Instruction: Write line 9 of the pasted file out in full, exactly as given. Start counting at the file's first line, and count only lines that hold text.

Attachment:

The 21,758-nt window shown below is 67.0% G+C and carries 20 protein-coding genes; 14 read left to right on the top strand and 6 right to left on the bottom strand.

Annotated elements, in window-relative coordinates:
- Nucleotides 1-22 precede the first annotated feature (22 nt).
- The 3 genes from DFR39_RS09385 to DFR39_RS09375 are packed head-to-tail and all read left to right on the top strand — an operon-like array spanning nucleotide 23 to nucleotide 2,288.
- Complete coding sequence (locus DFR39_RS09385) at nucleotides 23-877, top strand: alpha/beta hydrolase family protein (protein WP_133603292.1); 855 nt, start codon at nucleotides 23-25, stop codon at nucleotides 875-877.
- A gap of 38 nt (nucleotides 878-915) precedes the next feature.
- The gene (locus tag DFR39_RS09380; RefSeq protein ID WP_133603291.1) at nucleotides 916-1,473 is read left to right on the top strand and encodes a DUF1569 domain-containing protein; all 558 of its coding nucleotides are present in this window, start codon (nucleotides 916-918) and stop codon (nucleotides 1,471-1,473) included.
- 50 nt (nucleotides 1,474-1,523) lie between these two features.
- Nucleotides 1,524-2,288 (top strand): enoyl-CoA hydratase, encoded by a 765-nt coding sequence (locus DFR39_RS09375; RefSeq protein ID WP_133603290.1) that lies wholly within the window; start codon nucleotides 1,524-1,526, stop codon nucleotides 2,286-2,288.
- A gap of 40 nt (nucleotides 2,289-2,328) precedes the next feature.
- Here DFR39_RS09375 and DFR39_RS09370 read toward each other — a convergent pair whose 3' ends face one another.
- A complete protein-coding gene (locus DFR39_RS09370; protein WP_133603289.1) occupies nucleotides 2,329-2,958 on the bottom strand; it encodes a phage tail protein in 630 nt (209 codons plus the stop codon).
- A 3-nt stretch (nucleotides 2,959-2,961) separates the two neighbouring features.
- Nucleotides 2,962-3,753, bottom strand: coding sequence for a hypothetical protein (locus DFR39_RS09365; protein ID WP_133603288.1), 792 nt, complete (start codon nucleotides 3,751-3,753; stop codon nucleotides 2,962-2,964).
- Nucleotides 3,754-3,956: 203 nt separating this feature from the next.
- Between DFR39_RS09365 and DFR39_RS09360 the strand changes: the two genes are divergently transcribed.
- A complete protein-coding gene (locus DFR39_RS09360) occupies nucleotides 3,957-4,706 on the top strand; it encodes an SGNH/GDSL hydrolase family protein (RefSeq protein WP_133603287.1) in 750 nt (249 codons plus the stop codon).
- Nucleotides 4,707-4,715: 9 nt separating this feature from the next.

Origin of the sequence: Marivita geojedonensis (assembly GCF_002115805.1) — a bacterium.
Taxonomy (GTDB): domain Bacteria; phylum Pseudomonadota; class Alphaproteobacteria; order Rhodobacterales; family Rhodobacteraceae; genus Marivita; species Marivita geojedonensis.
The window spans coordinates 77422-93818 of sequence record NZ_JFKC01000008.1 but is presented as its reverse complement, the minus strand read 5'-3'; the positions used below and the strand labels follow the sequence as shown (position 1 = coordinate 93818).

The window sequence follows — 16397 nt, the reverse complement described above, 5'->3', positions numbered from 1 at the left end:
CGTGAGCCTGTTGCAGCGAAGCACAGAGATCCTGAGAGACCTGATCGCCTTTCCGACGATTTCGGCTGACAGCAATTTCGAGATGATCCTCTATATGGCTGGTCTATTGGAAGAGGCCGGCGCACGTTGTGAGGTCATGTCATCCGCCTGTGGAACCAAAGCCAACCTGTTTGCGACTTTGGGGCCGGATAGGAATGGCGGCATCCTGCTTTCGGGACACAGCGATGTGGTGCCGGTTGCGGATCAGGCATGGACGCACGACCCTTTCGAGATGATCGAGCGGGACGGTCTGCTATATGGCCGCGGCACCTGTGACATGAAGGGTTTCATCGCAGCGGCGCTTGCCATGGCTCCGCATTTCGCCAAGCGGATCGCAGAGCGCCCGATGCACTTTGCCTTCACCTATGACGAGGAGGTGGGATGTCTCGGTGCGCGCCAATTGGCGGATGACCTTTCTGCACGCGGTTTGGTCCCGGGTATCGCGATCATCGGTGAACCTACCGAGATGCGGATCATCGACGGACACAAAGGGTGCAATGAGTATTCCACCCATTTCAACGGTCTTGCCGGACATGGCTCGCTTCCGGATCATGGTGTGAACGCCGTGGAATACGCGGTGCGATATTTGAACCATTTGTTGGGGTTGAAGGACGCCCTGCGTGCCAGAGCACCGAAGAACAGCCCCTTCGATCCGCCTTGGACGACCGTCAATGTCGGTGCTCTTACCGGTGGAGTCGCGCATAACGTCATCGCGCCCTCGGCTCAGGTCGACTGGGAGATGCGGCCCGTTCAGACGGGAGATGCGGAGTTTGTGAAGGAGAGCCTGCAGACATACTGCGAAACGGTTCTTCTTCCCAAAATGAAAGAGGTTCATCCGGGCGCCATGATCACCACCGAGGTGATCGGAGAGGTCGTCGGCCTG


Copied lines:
- Nucleotides 1,524-2,288 (top strand): enoyl-CoA hydratase, encoded by a 765-nt coding sequence (locus DFR39_RS09375; RefSeq protein ID WP_133603290.1) that lies wholly within the window; start codon nucleotides 1,524-1,526, stop codon nucleotides 2,286-2,288.